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Erdogan overcomes ill health as Turkish elections set to go to the wire

Turkish President Tayyip Erdogan and wife Emine Erdogan greet supporters during a rally ahead of the May 14 elections, in Izmir, Turkey April 29, 2023. (Reuters)
Turkish President Tayyip Erdogan and wife Emine Erdogan greet supporters during a rally ahead of the May 14 elections, in Izmir, Turkey April 29, 2023. (Reuters)
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30 Apr 2023 10:04:45 GMT9
30 Apr 2023 10:04:45 GMT9
  • President returns to campaign trail but challenger Kemal Kilicdaroglu ahead in some polls
  • Incumbent likely to stage ‘big and attractive meetings’ to regain lost ground, analyst says

Menekse Tokyay

ANKARA: Turkiye is facing one of the most competitive elections in its political history with both presidential and parliamentary polls set to be held on May 14.

After President Recep Tayyip Erdogan was forced to postpone his campaigning last week due to a reported intestinal infection — he fell ill during a live interview — questions were raised as to how his health might affect his popularity among voters.

Since undergoing intestinal surgery in 2011, the 69-year-old’s health has been often subject to false reporting.

The latest upset meant Erdogan was forced to inaugurate the activation of a Russian-built nuclear power plant on Thursday via a video link.

But after a few days’ rest, he was back on the scene on Friday at Teknofest, a major aerospace and technology event, alongside Azerbaijan’s President Ilham Aliyev and Libya’s Prime Minister Abdul Hamid Dbeibeh.

Erdogan’s main opposition in the election is 74-year-old Kemal Kilicdaroglu. Both men have campaigned hard in recent weeks, holding daily rallies across the country.

“Erdogan’s voters have probably lost their morale a little, since he’s a charismatic leader who easily gathers people around him,” Hurcan Asli Aksoy, deputy head of the Berlin-based Center for Applied Turkey Studies at the German Institute for International and Security Affairs, told Arab News.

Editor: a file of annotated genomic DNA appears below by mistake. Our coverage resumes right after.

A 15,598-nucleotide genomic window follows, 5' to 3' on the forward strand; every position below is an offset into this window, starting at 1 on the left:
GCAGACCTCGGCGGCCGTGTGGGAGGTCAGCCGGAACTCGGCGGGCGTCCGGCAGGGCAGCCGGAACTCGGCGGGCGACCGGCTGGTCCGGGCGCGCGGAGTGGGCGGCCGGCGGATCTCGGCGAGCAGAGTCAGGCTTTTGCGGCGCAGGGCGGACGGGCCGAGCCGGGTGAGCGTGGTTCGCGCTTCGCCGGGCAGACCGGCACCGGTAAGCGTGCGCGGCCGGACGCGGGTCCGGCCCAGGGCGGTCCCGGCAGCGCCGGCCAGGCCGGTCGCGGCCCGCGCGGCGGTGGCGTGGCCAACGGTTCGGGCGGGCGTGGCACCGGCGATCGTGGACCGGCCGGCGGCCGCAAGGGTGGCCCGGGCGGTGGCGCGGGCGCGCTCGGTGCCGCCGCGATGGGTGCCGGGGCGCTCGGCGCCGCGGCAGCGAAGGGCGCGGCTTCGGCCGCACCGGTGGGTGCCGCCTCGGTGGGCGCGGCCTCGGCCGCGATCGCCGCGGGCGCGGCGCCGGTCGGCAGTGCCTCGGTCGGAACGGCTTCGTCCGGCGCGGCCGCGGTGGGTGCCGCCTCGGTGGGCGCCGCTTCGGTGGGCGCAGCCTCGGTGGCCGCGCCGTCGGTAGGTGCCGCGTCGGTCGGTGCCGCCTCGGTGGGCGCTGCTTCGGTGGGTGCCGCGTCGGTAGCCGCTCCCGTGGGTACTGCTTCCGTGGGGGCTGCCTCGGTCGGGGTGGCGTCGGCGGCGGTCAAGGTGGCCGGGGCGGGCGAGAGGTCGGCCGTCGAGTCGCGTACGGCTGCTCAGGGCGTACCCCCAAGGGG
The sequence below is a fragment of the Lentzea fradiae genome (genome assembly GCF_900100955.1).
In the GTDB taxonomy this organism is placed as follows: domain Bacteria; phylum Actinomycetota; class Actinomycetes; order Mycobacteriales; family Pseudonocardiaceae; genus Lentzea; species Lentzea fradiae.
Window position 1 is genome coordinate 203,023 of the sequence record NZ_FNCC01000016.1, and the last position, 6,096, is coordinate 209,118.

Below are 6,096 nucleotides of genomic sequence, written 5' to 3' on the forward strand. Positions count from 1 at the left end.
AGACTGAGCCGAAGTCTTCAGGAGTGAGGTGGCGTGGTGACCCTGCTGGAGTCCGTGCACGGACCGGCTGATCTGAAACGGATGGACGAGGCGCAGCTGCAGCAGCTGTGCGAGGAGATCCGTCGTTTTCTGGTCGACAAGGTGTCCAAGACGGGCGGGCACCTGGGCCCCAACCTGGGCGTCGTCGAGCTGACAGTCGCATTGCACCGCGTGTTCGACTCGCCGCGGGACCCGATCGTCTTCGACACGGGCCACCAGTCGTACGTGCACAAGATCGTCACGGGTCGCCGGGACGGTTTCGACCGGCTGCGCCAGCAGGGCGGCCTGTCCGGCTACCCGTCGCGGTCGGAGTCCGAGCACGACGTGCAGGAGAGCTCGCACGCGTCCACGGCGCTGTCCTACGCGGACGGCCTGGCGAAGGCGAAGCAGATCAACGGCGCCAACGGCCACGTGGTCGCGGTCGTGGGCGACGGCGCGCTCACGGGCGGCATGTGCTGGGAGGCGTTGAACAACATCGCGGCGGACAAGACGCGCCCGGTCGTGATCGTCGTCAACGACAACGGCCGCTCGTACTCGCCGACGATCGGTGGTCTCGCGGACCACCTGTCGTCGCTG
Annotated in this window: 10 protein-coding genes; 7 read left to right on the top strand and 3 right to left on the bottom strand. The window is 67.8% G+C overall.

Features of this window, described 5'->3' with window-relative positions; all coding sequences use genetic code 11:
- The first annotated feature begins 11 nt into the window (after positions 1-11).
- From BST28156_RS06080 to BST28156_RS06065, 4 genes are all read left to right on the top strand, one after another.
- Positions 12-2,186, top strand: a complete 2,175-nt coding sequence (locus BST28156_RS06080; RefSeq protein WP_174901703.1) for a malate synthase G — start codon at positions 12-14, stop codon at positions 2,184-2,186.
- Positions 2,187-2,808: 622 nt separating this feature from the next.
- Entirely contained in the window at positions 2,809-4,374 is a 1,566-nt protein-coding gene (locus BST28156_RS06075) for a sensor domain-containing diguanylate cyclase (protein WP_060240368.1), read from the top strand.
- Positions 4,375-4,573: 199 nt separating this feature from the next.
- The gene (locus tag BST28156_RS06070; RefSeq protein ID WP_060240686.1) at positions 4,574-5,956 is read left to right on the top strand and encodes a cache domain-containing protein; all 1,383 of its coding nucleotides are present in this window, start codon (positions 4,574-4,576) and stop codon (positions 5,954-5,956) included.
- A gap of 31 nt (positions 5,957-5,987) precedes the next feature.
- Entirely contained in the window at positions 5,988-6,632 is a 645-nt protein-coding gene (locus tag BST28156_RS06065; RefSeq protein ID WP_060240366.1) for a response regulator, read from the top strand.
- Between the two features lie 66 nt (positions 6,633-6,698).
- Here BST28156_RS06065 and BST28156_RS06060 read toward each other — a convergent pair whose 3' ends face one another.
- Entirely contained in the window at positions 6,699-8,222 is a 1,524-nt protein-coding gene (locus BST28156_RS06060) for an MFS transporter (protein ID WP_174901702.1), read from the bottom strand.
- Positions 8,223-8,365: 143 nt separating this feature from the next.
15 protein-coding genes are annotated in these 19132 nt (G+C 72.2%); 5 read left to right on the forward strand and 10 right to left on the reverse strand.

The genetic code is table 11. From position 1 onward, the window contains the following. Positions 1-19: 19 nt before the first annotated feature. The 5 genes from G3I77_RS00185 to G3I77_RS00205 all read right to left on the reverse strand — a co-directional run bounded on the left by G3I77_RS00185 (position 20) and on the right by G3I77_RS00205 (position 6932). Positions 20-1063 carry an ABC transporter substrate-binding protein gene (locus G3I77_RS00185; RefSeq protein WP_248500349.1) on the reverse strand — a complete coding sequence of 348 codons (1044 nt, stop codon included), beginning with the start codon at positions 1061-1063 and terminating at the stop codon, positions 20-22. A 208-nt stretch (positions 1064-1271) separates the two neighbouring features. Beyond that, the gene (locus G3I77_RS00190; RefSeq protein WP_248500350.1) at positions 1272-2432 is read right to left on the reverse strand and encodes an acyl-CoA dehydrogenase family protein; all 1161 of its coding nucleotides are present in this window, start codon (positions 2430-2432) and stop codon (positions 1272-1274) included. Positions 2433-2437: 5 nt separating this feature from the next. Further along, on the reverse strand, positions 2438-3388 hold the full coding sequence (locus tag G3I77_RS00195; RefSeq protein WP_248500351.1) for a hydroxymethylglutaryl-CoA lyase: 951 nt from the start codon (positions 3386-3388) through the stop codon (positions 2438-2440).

“(But) Erdogan will try to attend and organize big and attractive meetings to regain their attention,” she added.

Erdogan has been in power for two decades and is seeking a third presidential term but the latest polls give Kilicdaroglu a narrow lead.

The challenger’s campaign has focused on the public’s discontent at Turkiye’s “one-man” rule and proposes to replace it with a more democratic system. He has also promised to bring wealth and prosperity to Turkey amid an economic recession.

Kilicdaroglu recently pledged to introduce a five-year ban on foreigners buying property in Turkiye to help ease a long-running housing crisis.

“Within a year, rent prices increased by 197 percent. The minimum wage is 8,500 lira ($437) while the average rent for a house is 7,400 lira,” he said.

According to a survey by Turkish firm Konda that was leaked on social media, Erdogan won 43 percent of the votes in the first round against Kilicdaroglu’s 42 percent. But in the second round, the challenger secured 51 percent to Erdogan’s 49 percent.

During his campaign rallies, which drew large crowds even in conservative strongholds, Kilicdaroglu was accompanied by potential vice presidents Ekrem Imamoglu and Mansur Yavas, the mayors of Istanbul and Ankara respectively.

Osman Sert, research director of polling firm Panoramatr, said Kilicdaroglu was showing he had wide appeal among voters, from the center-left to the center and nationalist groups, as well as those with Islamist tendencies.

“Both Imamoglu and Yavas have helped him during his electoral campaign and they appeal to large crowds because they represent the center and nationalistic tendencies within Turkish society,” he told Arab News.

“As the opposition conducts his campaign with several actors under the same bloc, they have been able to hold rallies across 10 cities on the same day. But, their campaign still lacks a main message.”

In contrast, the Erdogan camp was using identity politics to win over voters, but the leader’s absence had hampered this approach, Sert said.

“As the three-day sickness of Erdogan revealed, the government, in contrast to the opposition bloc, does not have any backup actors who can overcome the short-term absences of the leader,” he said.

“The only political actor who could generate rhetoric during the campaign is Erdogan and when he is not on the campaign field, the void can’t be filled, because in Turkiye political power has become extremely centralized around Erdogan.”

While Erdogan was recuperating, Interior Minister Suleyman Soylu attracted criticism by referring to the upcoming elections as the “West’s political coup attempt” against the current regime.

But Sert said the president’s brief absence was unlikely to have had a major effect on his ratings.

“Such short-term disappearances can happen in any country and it is totally understandable that it can fuel some speculations and concerns,” he said. “But this time it was not for a long duration and it did not change voter preferences to a significant degree.”

The race was still neck and neck, he said.

Erdogan on Saturday delivered a 40-minute speech to voters in the western province of Izmir — an opposition stronghold — helping dispel concerns about the state of his health.

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